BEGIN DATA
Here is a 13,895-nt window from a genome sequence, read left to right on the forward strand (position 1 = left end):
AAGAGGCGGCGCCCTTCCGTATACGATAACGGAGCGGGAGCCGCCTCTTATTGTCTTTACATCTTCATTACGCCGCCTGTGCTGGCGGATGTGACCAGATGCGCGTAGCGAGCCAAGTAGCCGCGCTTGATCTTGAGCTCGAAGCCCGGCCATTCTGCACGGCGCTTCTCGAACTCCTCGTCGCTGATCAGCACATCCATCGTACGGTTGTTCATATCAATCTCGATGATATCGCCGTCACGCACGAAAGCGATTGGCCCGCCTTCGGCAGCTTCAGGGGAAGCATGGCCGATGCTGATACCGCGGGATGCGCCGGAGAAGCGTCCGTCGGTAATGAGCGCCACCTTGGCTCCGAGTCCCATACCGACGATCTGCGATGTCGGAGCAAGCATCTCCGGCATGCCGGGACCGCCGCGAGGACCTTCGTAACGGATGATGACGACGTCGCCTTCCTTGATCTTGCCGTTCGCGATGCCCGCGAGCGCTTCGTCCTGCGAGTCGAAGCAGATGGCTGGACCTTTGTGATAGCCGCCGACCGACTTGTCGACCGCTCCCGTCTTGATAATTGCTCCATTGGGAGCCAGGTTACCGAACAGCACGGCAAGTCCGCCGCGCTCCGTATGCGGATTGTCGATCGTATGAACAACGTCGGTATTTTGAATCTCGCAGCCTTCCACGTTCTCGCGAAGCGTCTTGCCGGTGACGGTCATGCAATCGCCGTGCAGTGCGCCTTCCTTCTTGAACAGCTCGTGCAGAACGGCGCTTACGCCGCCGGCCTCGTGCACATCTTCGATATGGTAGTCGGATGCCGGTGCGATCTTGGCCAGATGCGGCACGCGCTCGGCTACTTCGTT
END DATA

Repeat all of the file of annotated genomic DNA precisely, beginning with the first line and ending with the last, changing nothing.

Here is a 13,895-nt window from a genome sequence, read left to right on the forward strand (position 1 = left end):
AAGAGGCGGCGCCCTTCCGTATACGATAACGGAGCGGGAGCCGCCTCTTATTGTCTTTACATCTTCATTACGCCGCCTGTGCTGGCGGATGTGACCAGATGCGCGTAGCGAGCCAAGTAGCCGCGCTTGATCTTGAGCTCGAAGCCCGGCCATTCTGCACGGCGCTTCTCGAACTCCTCGTCGCTGATCAGCACATCCATCGTACGGTTGTTCATATCAATCTCGATGATATCGCCGTCACGCACGAAAGCGATTGGCCCGCCTTCGGCAGCTTCAGGGGAAGCATGGCCGATGCTGATACCGCGGGATGCGCCGGAGAAGCGTCCGTCGGTAATGAGCGCCACCTTGGCTCCGAGTCCCATACCGACGATCTGCGATGTCGGAGCAAGCATCTCCGGCATGCCGGGACCGCCGCGAGGACCTTCGTAACGGATGATGACGACGTCGCCTTCCTTGATCTTGCCGTTCGCGATGCCCGCGAGCGCTTCGTCCTGCGAGTCGAAGCAGATGGCTGGACCTTTGTGATAGCCGCCGACCGACTTGTCGACCGCTCCCGTCTTGATAATTGCTCCATTGGGAGCCAGGTTACCGAACAGCACGGCAAGTCCGCCGCGCTCCGTATGCGGATTGTCGATCGTATGAACAACGTCGGTATTTTGAATCTCGCAGCCTTCCACGTTCTCGCGAAGCGTCTTGCCGGTGACGGTCATGCAATCGCCGTGCAGTGCGCCTTCCTTCTTGAACAGCTCGTGCAGAACGGCGCTTACGCCGCCGGCCTCGTGCACATCTTCGATATGGTAGTCGGATGCCGGTGCGATCTTGGCCAGATGCGGCACGCGCTCGGCTACTTCGTT